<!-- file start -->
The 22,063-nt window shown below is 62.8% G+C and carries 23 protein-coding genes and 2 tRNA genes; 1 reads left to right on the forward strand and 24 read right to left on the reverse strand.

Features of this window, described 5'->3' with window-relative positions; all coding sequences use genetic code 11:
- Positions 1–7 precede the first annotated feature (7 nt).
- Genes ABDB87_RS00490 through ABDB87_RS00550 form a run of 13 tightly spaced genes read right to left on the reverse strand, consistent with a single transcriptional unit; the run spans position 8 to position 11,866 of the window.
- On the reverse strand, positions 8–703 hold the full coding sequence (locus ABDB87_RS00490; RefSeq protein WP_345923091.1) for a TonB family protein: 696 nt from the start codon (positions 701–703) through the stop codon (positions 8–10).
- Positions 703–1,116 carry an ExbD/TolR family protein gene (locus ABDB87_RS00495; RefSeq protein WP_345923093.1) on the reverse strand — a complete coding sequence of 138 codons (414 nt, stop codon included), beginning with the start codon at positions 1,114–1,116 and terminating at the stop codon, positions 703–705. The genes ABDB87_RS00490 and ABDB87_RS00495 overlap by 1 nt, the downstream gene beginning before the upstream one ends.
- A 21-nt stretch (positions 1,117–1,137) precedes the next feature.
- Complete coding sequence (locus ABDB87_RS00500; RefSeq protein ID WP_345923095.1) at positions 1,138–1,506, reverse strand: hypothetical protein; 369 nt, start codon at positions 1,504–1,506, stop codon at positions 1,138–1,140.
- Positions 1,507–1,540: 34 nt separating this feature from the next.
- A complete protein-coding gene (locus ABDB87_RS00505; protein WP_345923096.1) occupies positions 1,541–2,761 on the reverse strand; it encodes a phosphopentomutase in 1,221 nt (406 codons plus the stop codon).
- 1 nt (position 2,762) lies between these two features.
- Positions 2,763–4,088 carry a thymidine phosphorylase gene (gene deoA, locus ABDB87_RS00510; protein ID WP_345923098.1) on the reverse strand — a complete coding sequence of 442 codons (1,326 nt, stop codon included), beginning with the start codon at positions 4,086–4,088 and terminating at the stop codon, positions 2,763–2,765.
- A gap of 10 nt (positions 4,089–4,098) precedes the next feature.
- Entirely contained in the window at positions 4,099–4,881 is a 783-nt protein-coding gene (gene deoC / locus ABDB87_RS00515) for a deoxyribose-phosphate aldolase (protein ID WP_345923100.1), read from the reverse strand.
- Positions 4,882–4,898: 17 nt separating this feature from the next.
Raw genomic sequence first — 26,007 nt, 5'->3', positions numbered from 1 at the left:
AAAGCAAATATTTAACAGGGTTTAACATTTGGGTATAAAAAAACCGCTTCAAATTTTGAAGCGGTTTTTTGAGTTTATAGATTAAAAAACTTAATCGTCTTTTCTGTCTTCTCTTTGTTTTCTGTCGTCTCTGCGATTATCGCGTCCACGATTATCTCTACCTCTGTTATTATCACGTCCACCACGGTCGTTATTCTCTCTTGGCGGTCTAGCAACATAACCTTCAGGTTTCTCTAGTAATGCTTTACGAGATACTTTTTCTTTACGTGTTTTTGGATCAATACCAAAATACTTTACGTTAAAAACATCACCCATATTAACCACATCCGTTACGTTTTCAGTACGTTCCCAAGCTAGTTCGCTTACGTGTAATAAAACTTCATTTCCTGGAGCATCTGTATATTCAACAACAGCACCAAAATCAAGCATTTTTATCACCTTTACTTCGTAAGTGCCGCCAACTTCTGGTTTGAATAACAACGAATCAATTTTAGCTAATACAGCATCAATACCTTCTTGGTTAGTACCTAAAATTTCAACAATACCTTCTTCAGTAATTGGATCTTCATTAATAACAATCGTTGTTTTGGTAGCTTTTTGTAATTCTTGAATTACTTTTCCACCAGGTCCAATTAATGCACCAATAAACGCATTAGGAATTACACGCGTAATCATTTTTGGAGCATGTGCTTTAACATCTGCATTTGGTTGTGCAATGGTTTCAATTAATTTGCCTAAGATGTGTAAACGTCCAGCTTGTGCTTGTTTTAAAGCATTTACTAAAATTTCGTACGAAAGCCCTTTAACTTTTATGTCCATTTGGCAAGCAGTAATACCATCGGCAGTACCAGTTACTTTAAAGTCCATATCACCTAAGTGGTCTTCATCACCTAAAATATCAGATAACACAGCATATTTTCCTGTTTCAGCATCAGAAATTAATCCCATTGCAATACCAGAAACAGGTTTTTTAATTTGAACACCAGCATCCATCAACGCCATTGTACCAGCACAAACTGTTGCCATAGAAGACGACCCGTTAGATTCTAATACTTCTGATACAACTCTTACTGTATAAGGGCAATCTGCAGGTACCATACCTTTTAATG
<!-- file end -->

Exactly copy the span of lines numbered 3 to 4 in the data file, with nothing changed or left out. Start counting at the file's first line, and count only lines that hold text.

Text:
- Positions 1–7 precede the first annotated feature (7 nt).
- Genes ABDB87_RS00490 through ABDB87_RS00550 form a run of 13 tightly spaced genes read right to left on the reverse strand, consistent with a single transcriptional unit; the run spans position 8 to position 11,866 of the window.